Eighth grader Jack Smith and his mother Emily rally for kindness and inclusion of all people.

Jason Fish | Staff Writer

Sometimes people need to rise up together.

That time came on Jan. 26 when Rawd Saleh became a victim of a hate crime: she was accused of being a terrorist because she is a Muslim. Fliers were put in mailboxes across Warren County showing her name, face and address as part of a neighborhood terrorist warning. Local residents were enraged by this act of hatred and took to the streets to make a change.

Over 300 people gathered at the Mason Community Center on Jan. 29 with the same common goal: to end the hate happening in their backyards. One of the fighters for racial equality was 69 year-old Karen Glum who spent her birthday to help make a difference.

“I’m doing my part to end the racial fight in this country that the current administration is trying to promote,” Glum said. ”If they start that stupid Muslim registry, I’m going to sign up. And I would encourage everyone to sign up because what are they going to do? They can’t take all of us.”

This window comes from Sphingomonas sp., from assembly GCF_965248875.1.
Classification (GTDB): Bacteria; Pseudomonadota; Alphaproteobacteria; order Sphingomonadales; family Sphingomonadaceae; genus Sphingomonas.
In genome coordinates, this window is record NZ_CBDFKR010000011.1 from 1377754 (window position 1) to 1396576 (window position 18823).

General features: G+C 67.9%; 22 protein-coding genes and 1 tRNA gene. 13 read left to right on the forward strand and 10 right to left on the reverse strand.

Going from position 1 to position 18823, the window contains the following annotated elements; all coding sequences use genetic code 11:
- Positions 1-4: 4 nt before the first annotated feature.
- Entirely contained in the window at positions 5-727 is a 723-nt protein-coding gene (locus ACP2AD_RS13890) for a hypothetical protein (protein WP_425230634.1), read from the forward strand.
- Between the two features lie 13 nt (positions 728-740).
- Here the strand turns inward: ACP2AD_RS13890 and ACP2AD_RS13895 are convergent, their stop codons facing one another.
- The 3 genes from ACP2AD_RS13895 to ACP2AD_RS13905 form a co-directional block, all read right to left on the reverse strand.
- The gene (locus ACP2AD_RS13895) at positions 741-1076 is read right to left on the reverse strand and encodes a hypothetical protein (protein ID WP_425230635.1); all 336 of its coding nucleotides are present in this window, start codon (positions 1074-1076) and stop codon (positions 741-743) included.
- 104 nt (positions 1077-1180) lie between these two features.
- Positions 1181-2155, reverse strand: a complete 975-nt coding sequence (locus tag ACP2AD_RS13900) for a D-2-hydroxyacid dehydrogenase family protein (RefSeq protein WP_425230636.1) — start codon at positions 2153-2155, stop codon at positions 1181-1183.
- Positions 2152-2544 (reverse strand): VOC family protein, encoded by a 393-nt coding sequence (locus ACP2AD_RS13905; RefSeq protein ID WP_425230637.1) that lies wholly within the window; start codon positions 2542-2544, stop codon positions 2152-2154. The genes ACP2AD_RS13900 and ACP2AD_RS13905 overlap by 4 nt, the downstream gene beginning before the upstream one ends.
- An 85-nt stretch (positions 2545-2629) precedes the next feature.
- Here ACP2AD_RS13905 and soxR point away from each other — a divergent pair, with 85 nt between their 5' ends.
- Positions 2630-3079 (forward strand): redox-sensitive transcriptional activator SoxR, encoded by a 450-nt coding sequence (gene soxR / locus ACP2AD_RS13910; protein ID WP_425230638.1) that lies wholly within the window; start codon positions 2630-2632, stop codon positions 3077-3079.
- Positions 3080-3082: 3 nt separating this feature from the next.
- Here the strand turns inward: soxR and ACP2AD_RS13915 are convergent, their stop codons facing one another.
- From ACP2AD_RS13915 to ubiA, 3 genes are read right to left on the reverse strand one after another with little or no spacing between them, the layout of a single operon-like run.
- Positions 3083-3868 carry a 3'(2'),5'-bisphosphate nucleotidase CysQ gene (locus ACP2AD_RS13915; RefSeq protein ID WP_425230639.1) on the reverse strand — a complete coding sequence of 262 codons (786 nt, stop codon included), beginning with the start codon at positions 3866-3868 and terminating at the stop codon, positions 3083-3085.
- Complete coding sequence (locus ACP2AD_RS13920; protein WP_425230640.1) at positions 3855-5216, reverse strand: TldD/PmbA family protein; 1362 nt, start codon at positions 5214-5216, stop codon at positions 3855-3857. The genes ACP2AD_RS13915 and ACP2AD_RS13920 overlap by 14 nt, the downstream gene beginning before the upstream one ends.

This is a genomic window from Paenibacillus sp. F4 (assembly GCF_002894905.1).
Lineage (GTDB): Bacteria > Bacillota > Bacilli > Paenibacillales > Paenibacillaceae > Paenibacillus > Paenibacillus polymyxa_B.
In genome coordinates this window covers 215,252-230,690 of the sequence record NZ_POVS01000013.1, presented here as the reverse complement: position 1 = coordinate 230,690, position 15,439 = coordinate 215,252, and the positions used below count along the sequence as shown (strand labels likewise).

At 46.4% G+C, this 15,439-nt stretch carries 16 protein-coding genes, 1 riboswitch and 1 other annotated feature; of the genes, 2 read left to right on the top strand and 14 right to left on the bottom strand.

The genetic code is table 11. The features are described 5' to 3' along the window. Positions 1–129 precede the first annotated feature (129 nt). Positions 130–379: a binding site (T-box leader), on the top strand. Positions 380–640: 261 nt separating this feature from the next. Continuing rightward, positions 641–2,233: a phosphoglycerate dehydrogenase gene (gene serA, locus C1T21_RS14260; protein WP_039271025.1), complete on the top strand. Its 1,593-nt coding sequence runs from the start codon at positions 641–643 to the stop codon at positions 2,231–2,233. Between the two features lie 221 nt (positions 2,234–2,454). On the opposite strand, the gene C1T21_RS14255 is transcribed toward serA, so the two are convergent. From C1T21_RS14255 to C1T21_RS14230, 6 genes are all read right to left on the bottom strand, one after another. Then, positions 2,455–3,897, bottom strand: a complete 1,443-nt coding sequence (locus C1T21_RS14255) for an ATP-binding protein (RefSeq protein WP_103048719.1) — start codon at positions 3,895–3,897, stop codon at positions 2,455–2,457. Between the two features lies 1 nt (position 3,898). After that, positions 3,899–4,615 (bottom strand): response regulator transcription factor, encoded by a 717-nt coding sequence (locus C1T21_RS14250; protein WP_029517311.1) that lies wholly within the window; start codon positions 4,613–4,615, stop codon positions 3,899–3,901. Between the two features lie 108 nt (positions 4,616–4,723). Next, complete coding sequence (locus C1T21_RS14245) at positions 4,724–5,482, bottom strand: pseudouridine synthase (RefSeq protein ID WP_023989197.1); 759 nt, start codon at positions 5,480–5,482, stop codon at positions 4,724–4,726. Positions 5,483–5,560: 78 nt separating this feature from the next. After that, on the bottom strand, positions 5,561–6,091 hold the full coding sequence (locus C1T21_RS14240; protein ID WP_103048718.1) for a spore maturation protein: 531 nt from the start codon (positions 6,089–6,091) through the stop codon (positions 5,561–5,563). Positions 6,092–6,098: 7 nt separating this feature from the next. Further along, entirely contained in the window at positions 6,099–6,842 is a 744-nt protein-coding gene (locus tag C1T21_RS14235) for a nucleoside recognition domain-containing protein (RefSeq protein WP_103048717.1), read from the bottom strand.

Others said they were disappointed to see what the country had come to. Local resident Tisha Rohrer said that everyone is an immigrant and should treat each other fairly.

“I think it’s really sad that our country has come to this,” Rohrer said. “This is a country of immigrants and diversity. It’s really sad to see that everything is becoming so divided and so hateful.”

Some people see a repeat of the Holocaust in the hate crimes spreading across the country and want them to end. One of these people is Nancy Cooper who said she is worried about the news that is coming out of the White House.

“The latest news out of the White House really scares me,” Cooper said. “I’m very familiar with history. I had friends and family who had to immigrate as refugees when Hitler was in power. This is a repeat of that history, so we need to learn from it.”

Tisha and Doug Rohrer attend rally against hate crime targeting a Muslim woman from Mason.